First developed in the early 20th century as Holt’s Wharf and redeveloped as the New World Centre in 1978, the iconic Tsim Sha Tsui harbourfront is undergoing a new wave of transformation. Arup worked together with New World Development Company Limited with our expertise in structural and civil engineering to remodel the old New World Centre into Victoria Dockside, a vibrant mixed-use development that sets to create a global art and design district at the heart of Hong Kong’s Victoria Harbour.
280,000m² mega-scale redevelopment project
4-level basement constructed with innovative method
An icon of making waves
Victoria Dockside is a 280,000m² mega-scale redevelopment project that consists of a 66-storey 280m-tall mixed-use tower, a 13-storey residential building, an 8-storey retail podium and a 4-level basement. It is reckoned as the most fascinating building work in the Kowloon Peninsula that reshapes the Tsim Sha Tsui harbourfront. The project’s masterplan was created by the acclaimed architectural firm Kohn Pedersen Fox (KPF) in collaboration with over 100 designers and consultants across the globe. Facing a number of site constraints and a tight schedule, Arup is able to build a solid foundation for the client to push new frontiers in art, design, business, leisure and sustainability through this flagship project.
Innovative basement construction
The most complex and challenging part of the project is the construction of a new 4-level basement, with part of the existing basement structure that housed the plant rooms of the nearby still operating hotel to be retained. Arup’s innovative ‘double top-down’ scheme, unlike the traditional top-down method, jumped down to the construction of the new B2 floor first. The new B4 basement excavation and the new B1 construction then commenced concurrently as B2 was designed for the construction load to support the new B1 and B2. This idea allows parallel construction for the structure above and below B2. Multiple GSA models have been built and construction stage analysis was carried out to assess structural behaviour and capacity. This innovative method has speeded up the overall programme by six months.
Reuse of existing elements
The remodelling project has set a target to reuse as many existing structures as possible. With our carefully-conducted integrity and verification tests on the condition of the structures, we have managed to reuse part of the existing foundations of the New World Centre, together with slurry walls as the new basement walls. Also, after a series of analysis on structural stability, the existing slabs were reused temporarily as the excavation and lateral support (ELS) structure for the new basement construction, avoiding the installation of heavy ELS strut and saving the cost for related steelwork. Moreover, it enabled the demolition of existing basement in stages and the concurrent construction of the new one.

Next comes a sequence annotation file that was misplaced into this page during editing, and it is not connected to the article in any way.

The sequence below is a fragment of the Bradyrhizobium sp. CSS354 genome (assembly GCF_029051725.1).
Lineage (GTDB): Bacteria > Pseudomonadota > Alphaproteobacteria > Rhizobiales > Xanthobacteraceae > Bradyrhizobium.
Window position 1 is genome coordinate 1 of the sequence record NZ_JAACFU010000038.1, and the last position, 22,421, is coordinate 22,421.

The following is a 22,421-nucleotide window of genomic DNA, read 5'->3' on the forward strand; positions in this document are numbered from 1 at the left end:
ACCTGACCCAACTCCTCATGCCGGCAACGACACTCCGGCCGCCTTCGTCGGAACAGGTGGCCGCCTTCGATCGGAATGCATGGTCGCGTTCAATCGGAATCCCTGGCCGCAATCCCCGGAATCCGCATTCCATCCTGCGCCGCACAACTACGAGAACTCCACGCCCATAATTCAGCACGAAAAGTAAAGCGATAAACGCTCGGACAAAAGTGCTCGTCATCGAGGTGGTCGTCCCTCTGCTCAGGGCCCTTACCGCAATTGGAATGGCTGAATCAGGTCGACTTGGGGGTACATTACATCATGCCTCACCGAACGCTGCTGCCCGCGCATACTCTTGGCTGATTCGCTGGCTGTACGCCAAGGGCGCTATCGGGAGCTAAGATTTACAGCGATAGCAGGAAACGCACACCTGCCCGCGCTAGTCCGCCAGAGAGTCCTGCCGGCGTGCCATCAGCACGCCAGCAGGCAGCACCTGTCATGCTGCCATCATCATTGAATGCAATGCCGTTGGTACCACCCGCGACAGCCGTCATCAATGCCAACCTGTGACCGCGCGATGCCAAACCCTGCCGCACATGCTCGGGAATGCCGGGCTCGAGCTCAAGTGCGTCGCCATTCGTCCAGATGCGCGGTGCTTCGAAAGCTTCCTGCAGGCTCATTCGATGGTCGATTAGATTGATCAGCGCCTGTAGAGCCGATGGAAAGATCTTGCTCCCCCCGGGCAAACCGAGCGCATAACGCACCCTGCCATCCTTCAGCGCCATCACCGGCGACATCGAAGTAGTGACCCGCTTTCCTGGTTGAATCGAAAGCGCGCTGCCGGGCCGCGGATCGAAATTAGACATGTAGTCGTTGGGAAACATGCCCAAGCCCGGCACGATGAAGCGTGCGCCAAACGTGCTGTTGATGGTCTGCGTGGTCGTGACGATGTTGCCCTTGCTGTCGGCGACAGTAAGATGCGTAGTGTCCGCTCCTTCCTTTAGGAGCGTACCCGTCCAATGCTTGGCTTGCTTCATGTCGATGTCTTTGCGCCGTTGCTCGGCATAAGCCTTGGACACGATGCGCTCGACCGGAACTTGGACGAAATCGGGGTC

Integrated sustainable design
We have adopted integrated sustainable design ranging from passive to active design, from renewable energy to energy efficient technologies for the entire development. For example, our design of the façade systems embraces a performance balance analysis on thermal and daylighting strategies associated with insulation, shading, glazing and visual light transmittance. Impact of outdoor environmental parameters such as wind, sunlight and thermal comfort was studied to ensure the architectural form would enhance the microclimate of the area. With its energy usage intensity 1.5 times lower than typical Hong Kong office buildings, the office tower has been recognised with LEED Platinum pre-certification and Hong Kong’s BEAM Plus provisional rating, with other parts to be certified under the same green building schemes as well.
Sustainable upgrade for the Avenue of Stars
As part of the redevelopment, the Avenue of Stars and Salisbury Garden, the landmark promenade located along Victoria Harbour waterfront have also been revitalised with many sustainable features. These include the reconstituted and upcycled bio-wood, made from rice husks, as balustrades, low heat island effect paving material and sustainably sourced soil for landscaping. All these sustainable efforts have made the Avenue of Stars and Salisbury Garden the first and second open space developments in Hong Kong and China to achieve Gold Rating in SITES accreditation – a sustainable design framework tailored for open space and park.